I contacted National, Labour, Act, The Maori Party, NZ First, the Greens, the Opportunities Party, the Conservatives and United Future to ask them all three questions. The third party to respond to my questions was United Future. My questions and Peter Dunne’s answers are published in full and un-edited.
The perception of many of our readers is that left-of-centre political parties prefer immigrants from low socio-economic countries who are highly dependent on the state and poorly educated because immigrants like that will naturally vote for the left-of-centre parties who allowed them in. Which immigrants get priority under your party’s policy and why?
UnitedFuture’s immigration policy is one that recognises the value that immigration holds for New Zealand, as highlighted in several recent pieces of research.
Our policy is designed to build upon the benefits New Zealand currently gains from immigration by introducing more space for business in skills-shortage areas to sponsor workers into the country. That allows a direct matching of vacancy to worker without having too much bureaucracy in the middle.
Further, we would prioritise immediate family members and allow a fast-track option for new migrants who both have the majority of their family in the country and who demonstrate an ability to take care of them.
Many of our readers do not trust the UN to decide which refugees we will get and are concerned that they are not being vetted properly. There is also the problem that Christian and non-Muslim refugees who are more easily able to integrate and assimilate into New Zealand are not safe inside the camps and flee them which results in an almost 100% Muslim refugee intake for New Zealand. Given that we are a Christian and secular country where does your party stand on our refugee quota?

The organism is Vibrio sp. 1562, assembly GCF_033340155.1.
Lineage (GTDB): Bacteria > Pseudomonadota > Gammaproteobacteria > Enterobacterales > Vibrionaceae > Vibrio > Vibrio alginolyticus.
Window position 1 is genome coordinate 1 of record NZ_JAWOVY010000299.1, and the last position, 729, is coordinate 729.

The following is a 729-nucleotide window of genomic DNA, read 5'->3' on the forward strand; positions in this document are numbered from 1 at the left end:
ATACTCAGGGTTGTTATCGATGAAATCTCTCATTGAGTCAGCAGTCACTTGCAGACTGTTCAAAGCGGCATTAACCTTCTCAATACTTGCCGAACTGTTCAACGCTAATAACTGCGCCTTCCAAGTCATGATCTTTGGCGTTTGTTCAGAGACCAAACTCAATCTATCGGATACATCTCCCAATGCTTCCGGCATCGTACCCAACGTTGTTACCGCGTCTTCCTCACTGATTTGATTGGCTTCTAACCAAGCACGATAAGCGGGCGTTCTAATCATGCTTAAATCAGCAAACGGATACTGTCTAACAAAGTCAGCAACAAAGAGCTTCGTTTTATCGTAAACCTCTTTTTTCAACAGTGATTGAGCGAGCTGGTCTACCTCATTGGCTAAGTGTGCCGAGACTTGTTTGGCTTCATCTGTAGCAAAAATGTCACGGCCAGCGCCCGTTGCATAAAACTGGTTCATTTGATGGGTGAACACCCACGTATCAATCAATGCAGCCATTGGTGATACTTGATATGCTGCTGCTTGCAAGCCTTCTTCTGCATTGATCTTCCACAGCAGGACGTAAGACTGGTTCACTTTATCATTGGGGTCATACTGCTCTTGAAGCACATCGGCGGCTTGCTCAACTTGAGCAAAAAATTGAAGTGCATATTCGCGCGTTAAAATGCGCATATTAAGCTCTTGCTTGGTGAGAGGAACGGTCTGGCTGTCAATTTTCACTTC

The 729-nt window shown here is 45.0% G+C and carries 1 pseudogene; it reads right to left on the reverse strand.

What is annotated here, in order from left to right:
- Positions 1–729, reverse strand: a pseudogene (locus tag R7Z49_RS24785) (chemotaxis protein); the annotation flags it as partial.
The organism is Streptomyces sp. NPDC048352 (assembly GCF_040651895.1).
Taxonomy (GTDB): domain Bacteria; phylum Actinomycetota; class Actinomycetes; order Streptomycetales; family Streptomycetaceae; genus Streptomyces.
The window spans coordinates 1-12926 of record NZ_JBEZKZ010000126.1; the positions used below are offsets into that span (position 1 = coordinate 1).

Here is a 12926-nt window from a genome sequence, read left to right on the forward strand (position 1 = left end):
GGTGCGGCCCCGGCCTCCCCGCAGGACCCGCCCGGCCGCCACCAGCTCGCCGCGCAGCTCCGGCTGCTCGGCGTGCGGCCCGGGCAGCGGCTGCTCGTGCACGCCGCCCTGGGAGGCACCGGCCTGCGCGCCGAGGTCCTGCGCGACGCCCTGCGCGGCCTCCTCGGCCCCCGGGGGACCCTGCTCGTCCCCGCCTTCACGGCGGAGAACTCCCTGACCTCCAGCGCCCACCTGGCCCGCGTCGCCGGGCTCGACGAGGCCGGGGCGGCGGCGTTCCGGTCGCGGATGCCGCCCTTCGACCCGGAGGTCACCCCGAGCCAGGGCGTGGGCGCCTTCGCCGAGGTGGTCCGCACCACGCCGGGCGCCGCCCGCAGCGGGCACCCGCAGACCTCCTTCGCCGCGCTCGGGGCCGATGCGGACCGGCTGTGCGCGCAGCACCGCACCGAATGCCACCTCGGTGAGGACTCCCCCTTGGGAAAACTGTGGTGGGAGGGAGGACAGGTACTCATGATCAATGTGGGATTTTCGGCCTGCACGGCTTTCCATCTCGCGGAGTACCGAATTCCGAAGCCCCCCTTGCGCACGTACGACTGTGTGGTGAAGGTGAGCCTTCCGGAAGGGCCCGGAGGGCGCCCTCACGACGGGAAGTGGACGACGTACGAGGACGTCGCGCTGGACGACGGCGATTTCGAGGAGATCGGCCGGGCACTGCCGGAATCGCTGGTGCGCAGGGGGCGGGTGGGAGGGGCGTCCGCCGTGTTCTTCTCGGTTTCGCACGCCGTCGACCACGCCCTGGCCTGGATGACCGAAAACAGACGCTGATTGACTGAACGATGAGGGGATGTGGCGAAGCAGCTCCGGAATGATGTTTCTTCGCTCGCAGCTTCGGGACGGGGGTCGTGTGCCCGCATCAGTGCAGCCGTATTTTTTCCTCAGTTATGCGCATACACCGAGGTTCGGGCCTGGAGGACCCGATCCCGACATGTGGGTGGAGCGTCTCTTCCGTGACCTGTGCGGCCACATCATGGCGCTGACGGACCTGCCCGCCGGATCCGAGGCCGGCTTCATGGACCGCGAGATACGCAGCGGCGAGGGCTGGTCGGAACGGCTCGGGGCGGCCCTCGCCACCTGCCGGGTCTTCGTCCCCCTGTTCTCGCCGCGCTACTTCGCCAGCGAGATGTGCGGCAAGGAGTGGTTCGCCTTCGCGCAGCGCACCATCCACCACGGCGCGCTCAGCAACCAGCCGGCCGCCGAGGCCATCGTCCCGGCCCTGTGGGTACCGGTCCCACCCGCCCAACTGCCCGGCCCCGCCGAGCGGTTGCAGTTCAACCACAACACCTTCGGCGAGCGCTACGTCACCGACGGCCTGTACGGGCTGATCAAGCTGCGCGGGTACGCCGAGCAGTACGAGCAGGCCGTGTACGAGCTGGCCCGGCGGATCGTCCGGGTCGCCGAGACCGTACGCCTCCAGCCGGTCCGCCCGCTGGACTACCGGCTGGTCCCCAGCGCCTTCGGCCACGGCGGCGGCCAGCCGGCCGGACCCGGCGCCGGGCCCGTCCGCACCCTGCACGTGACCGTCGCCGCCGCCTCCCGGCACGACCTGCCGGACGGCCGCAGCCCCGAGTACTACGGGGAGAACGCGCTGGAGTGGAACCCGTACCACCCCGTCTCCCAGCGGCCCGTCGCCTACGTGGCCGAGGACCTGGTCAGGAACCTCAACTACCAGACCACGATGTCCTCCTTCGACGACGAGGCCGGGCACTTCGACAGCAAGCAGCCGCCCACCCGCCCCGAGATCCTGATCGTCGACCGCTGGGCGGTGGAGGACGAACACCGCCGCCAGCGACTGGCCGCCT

We believe the refugee quota needs to be raised, however, we would also adopt a smarter approach to taking in refugees and allow more community input through private sponsorships. This is a system used in Canada where private organisations can choose to sponsor in refugees in addition to a quota system. That approach means we can balance the international obligations New Zealand has chosen to take on with the ability for our communities to sponsor refugees.
Our readers would also like to know if your party would support putting persecuted minorities such as Christian and non-Muslim refugees at the front of the queue?
We would support placing people in immediate danger at the front of the queue, but we also think it is important to look at the individual circumstances of refugees and what their needs are rather than assessing an individual as part of a religious or state-based group.
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